Microsoft: Customers won't hold out for Hyper-V

There is one theory that suggests customers will hold off their migrations to Windows Server 2008 until the Hyper-V virtualization role is in place later this year. Microsoft, naturally, has a different view of the server's early potential. Bill Laing, general manager in Microsoft's Windows Server division, said at the launch of Windows Server 2008, […]

There is one theory that suggests customers will hold off their migrations to Windows Server 2008 until the Hyper-V virtualization role is in place later this year.

Microsoft, naturally, has a different view of the server's early potential.

Bill Laing, general manager in Microsoft's Windows Server division, said at the launch of Windows Server 2008, that the roles-based nature of the new operating system will let enterprises install the roles they need as they need them.

"We think [Windows Server 2008] will deploy in an existing infrastructure and people will replace a server [according to the] workload it runs," Laing said. "They will upgrade their print servers versus every server that runs [Windows Server 2003]."

Laing said that since virtualization is the newest server role, it is getting the most attention, but he said he believes that other features will entice some customers to upgrade.

Survey takers respond to hype

Virtualization was easily the most anticipated feature of Windows Server 2008 according to a poll of more than 500 members at SearchWinIT.com. There was nearly twice as much interest in Hyper-V as the next nearest Windows Server 2008 feature, which was Network Access Protection, a security feature that checks the health of PCs entering a network.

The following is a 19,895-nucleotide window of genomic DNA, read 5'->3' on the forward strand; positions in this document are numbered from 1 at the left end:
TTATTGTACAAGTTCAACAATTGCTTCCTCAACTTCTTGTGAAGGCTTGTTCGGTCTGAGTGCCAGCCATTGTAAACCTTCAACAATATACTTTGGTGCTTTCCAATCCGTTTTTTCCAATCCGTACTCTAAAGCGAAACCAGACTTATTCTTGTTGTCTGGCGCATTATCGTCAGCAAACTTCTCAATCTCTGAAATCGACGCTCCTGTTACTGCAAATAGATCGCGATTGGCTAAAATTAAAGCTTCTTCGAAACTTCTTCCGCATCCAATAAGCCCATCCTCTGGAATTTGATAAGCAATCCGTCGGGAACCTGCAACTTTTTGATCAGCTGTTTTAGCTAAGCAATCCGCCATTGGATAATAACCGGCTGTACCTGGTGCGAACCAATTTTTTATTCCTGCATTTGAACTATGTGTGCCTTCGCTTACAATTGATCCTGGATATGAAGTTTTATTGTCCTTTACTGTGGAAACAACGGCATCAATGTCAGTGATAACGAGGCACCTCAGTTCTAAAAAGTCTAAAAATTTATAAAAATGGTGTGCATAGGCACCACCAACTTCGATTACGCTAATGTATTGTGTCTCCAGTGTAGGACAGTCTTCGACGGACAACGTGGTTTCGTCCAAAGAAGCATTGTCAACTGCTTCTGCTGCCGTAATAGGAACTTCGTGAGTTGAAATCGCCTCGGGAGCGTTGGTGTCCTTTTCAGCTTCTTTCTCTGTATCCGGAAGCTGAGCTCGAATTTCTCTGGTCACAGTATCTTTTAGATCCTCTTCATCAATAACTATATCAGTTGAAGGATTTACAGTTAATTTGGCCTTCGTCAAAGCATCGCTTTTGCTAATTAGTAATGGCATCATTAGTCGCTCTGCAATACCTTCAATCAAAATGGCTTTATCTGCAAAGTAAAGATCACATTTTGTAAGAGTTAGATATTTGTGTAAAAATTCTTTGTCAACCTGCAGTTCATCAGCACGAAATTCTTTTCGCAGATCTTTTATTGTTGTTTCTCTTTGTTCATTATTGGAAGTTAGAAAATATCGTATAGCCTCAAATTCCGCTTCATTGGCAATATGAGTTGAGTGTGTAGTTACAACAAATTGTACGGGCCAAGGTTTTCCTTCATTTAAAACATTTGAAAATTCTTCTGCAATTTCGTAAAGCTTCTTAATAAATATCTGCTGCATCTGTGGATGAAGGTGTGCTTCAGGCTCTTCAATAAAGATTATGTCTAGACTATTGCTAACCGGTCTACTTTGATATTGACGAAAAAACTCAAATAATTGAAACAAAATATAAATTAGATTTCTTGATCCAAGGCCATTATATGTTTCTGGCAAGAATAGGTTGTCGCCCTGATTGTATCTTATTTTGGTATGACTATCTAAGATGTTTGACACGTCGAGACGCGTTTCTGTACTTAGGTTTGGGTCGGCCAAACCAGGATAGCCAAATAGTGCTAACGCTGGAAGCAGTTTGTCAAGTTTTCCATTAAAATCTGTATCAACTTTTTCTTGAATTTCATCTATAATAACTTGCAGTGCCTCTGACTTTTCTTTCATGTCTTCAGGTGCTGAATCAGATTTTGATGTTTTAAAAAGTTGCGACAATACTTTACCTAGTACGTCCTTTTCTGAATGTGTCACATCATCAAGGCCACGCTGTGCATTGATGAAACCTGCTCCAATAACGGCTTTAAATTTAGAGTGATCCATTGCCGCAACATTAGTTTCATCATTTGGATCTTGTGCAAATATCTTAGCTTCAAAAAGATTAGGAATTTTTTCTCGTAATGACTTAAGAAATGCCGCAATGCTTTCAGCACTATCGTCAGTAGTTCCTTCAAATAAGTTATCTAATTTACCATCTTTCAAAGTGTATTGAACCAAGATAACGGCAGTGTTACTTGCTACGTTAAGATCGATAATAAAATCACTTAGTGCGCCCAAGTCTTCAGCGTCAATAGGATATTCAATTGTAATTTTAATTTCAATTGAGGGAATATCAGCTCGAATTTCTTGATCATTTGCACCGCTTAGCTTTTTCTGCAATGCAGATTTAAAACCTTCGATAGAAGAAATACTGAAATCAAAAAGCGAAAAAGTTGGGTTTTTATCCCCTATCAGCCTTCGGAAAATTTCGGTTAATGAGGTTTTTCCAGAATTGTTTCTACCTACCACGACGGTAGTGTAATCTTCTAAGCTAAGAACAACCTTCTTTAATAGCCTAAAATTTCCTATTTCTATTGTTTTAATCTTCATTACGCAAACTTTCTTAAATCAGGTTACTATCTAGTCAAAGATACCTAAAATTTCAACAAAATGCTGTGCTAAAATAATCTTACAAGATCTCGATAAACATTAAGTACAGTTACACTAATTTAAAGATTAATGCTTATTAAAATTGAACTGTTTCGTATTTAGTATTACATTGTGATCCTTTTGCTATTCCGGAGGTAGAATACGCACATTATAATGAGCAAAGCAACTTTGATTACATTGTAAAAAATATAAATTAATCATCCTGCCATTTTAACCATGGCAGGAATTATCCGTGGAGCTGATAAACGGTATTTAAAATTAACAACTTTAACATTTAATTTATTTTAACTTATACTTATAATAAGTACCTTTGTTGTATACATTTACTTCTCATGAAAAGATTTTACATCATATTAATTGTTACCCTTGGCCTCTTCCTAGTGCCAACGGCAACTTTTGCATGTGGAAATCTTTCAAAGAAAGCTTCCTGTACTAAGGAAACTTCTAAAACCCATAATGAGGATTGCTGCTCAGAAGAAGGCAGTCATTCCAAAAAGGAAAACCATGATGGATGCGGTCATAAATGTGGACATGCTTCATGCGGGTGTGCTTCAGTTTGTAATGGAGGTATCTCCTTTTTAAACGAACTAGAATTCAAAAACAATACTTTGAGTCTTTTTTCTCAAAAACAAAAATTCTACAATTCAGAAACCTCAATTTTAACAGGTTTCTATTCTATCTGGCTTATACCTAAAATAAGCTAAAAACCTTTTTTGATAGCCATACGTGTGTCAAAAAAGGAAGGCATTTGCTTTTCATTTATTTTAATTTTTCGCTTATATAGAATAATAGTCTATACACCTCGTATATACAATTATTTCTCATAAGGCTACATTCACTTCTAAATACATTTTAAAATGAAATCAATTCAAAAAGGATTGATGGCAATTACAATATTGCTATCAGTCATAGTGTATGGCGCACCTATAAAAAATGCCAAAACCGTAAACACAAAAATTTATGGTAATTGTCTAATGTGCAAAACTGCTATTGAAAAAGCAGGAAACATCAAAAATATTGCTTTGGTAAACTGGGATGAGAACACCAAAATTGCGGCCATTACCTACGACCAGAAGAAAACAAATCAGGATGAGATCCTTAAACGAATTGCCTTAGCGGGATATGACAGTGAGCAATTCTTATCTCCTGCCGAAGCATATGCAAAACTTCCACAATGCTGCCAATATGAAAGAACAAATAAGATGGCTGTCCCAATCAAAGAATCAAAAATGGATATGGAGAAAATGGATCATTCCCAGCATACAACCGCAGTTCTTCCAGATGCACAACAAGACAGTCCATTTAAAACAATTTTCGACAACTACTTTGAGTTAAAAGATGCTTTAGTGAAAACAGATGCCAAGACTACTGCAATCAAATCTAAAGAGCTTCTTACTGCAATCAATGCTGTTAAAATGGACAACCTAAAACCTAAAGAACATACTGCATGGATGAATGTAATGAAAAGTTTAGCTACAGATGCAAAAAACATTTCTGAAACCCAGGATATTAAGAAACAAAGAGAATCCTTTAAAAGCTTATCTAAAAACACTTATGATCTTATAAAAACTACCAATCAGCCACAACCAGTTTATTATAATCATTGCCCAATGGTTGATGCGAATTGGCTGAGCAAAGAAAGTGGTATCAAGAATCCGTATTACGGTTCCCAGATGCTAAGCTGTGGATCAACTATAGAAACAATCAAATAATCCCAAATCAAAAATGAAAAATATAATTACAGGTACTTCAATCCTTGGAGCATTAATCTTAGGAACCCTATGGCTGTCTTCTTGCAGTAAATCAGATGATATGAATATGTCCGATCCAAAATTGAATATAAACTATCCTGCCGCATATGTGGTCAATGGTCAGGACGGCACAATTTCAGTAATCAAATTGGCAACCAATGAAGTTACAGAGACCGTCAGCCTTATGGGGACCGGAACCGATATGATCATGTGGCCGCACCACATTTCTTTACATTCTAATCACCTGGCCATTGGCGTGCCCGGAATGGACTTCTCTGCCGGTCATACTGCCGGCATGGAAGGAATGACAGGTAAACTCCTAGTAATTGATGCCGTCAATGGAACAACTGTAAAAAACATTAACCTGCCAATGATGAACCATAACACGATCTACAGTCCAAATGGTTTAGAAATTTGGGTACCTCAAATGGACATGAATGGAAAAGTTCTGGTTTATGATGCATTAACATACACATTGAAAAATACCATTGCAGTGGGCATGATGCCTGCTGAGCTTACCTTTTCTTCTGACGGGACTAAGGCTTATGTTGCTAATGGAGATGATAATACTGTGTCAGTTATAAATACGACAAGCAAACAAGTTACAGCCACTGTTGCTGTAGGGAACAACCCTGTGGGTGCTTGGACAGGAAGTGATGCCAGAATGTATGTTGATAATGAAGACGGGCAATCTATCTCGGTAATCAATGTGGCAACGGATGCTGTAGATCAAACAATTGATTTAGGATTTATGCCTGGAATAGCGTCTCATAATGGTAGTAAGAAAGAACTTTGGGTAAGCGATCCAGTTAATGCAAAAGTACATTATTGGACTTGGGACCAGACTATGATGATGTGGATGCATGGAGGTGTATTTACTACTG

Laing doesn't draw any parallels between what will be the uptake of Windows Server 2008 versus the adoption of Vista, the desktop software. Migrations will likely match those of Windows Server 2003.

He said that at Windows Server 2008's launch this week, there were five times as many applications certified to run with it than were available when Windows Server 2003 was launched.

Laing said he expects that most new server installations will be freshly installed on new machines, mainly because people have bought a new machine or they are moving to a new application or upgrading their infrastructure. But, he said, Microsoft has tested the upgrade of all the inbox roles, so the company does support the upgrade of a file server, print server or Active Directory, for example.

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Microsoft, Windows Server 2008, Win2K8, WS2008, Windows Server, Hyper-V, Virtualization